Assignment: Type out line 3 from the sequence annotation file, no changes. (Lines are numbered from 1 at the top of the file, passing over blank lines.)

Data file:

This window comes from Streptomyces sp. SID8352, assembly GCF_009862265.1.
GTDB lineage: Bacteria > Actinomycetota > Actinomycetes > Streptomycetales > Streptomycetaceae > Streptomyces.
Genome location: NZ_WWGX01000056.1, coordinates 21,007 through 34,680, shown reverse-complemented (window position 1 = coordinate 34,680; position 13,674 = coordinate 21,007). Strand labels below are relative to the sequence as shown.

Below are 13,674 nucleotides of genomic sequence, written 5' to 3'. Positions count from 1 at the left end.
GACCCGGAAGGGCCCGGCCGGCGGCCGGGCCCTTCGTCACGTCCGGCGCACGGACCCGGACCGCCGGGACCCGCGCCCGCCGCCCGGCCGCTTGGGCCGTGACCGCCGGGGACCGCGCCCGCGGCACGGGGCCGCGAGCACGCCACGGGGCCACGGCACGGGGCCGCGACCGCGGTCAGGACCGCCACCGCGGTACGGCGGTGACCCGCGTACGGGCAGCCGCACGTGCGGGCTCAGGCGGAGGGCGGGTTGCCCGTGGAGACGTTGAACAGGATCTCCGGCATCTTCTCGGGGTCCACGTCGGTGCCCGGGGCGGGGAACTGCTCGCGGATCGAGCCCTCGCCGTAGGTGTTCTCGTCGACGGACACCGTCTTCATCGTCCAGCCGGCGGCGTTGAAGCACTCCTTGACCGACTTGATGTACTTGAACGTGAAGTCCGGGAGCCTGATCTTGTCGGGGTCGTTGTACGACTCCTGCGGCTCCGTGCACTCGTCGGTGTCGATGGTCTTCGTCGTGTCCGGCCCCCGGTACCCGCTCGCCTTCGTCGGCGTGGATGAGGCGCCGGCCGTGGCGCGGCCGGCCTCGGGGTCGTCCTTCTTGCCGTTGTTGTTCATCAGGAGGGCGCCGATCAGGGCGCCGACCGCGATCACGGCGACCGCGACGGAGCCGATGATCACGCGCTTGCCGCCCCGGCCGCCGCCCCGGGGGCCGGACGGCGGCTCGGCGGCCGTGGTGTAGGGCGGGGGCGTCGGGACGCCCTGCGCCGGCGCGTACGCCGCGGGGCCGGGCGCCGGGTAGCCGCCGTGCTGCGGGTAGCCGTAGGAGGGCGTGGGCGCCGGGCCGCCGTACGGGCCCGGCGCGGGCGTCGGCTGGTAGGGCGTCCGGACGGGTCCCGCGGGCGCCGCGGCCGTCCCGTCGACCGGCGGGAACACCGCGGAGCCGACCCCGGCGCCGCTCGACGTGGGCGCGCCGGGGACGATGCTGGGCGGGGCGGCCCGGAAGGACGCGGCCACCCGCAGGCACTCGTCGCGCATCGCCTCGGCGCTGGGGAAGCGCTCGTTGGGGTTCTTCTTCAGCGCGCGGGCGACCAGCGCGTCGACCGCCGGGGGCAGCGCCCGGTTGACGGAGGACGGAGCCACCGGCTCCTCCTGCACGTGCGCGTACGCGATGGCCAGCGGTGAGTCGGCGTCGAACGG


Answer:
Genome location: NZ_WWGX01000056.1, coordinates 21,007 through 34,680, shown reverse-complemented (window position 1 = coordinate 34,680; position 13,674 = coordinate 21,007). Strand labels below are relative to the sequence as shown.